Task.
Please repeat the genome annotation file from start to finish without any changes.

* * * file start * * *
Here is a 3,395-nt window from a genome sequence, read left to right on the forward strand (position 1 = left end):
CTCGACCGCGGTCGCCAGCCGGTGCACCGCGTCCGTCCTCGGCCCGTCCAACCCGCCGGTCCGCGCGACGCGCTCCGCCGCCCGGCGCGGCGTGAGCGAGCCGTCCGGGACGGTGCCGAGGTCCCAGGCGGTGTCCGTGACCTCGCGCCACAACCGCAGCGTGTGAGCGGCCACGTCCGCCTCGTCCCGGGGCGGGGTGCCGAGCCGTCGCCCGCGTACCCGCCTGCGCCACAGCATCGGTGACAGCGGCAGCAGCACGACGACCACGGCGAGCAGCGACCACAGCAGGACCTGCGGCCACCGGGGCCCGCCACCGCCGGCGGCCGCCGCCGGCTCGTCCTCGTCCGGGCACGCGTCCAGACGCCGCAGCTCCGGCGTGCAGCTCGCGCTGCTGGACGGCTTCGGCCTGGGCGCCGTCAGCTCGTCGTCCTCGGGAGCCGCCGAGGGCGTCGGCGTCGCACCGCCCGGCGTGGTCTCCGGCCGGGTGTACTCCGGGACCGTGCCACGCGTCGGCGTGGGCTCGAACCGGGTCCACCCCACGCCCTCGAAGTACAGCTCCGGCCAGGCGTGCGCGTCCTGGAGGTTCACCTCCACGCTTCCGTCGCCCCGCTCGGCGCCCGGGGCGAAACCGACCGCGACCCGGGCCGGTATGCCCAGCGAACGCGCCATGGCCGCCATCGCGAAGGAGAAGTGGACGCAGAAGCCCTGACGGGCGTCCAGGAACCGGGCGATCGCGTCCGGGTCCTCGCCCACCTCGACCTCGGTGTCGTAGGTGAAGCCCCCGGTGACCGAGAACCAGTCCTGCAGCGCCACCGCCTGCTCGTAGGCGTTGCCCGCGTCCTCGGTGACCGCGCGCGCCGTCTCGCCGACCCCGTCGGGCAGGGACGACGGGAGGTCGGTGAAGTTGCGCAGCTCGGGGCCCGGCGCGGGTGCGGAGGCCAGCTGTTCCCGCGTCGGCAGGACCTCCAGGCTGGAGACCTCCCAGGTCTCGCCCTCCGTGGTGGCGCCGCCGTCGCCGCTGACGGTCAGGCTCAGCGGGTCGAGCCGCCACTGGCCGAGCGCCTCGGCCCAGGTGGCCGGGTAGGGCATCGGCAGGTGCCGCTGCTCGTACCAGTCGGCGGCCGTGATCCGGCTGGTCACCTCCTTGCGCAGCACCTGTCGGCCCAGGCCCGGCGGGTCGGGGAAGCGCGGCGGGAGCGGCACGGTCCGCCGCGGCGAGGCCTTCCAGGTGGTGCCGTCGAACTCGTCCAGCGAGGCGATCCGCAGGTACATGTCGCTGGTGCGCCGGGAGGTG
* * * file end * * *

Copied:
Here is a 3,395-nt window from a genome sequence, read left to right on the forward strand (position 1 = left end):
CTCGACCGCGGTCGCCAGCCGGTGCACCGCGTCCGTCCTCGGCCCGTCCAACCCGCCGGTCCGCGCGACGCGCTCCGCCGCCCGGCGCGGCGTGAGCGAGCCGTCCGGGACGGTGCCGAGGTCCCAGGCGGTGTCCGTGACCTCGCGCCACAACCGCAGCGTGTGAGCGGCCACGTCCGCCTCGTCCCGGGGCGGGGTGCCGAGCCGTCGCCCGCGTACCCGCCTGCGCCACAGCATCGGTGACAGCGGCAGCAGCACGACGACCACGGCGAGCAGCGACCACAGCAGGACCTGCGGCCACCGGGGCCCGCCACCGCCGGCGGCCGCCGCCGGCTCGTCCTCGTCCGGGCACGCGTCCAGACGCCGCAGCTCCGGCGTGCAGCTCGCGCTGCTGGACGGCTTCGGCCTGGGCGCCGTCAGCTCGTCGTCCTCGGGAGCCGCCGAGGGCGTCGGCGTCGCACCGCCCGGCGTGGTCTCCGGCCGGGTGTACTCCGGGACCGTGCCACGCGTCGGCGTGGGCTCGAACCGGGTCCACCCCACGCCCTCGAAGTACAGCTCCGGCCAGGCGTGCGCGTCCTGGAGGTTCACCTCCACGCTTCCGTCGCCCCGCTCGGCGCCCGGGGCGAAACCGACCGCGACCCGGGCCGGTATGCCCAGCGAACGCGCCATGGCCGCCATCGCGAAGGAGAAGTGGACGCAGAAGCCCTGACGGGCGTCCAGGAACCGGGCGATCGCGTCCGGGTCCTCGCCCACCTCGACCTCGGTGTCGTAGGTGAAGCCCCCGGTGACCGAGAACCAGTCCTGCAGCGCCACCGCCTGCTCGTAGGCGTTGCCCGCGTCCTCGGTGACCGCGCGCGCCGTCTCGCCGACCCCGTCGGGCAGGGACGACGGGAGGTCGGTGAAGTTGCGCAGCTCGGGGCCCGGCGCGGGTGCGGAGGCCAGCTGTTCCCGCGTCGGCAGGACCTCCAGGCTGGAGACCTCCCAGGTCTCGCCCTCCGTGGTGGCGCCGCCGTCGCCGCTGACGGTCAGGCTCAGCGGGTCGAGCCGCCACTGGCCGAGCGCCTCGGCCCAGGTGGCCGGGTAGGGCATCGGCAGGTGCCGCTGCTCGTACCAGTCGGCGGCCGTGATCCGGCTGGTCACCTCCTTGCGCAGCACCTGTCGGCCCAGGCCCGGCGGGTCGGGGAAGCGCGGCGGGAGCGGCACGGTCCGCCGCGGCGAGGCCTTCCAGGTGGTGCCGTCGAACTCGTCCAGCGAGGCGATCCGCAGGTACATGTCGCTGGTGCGCCGGGAGGTG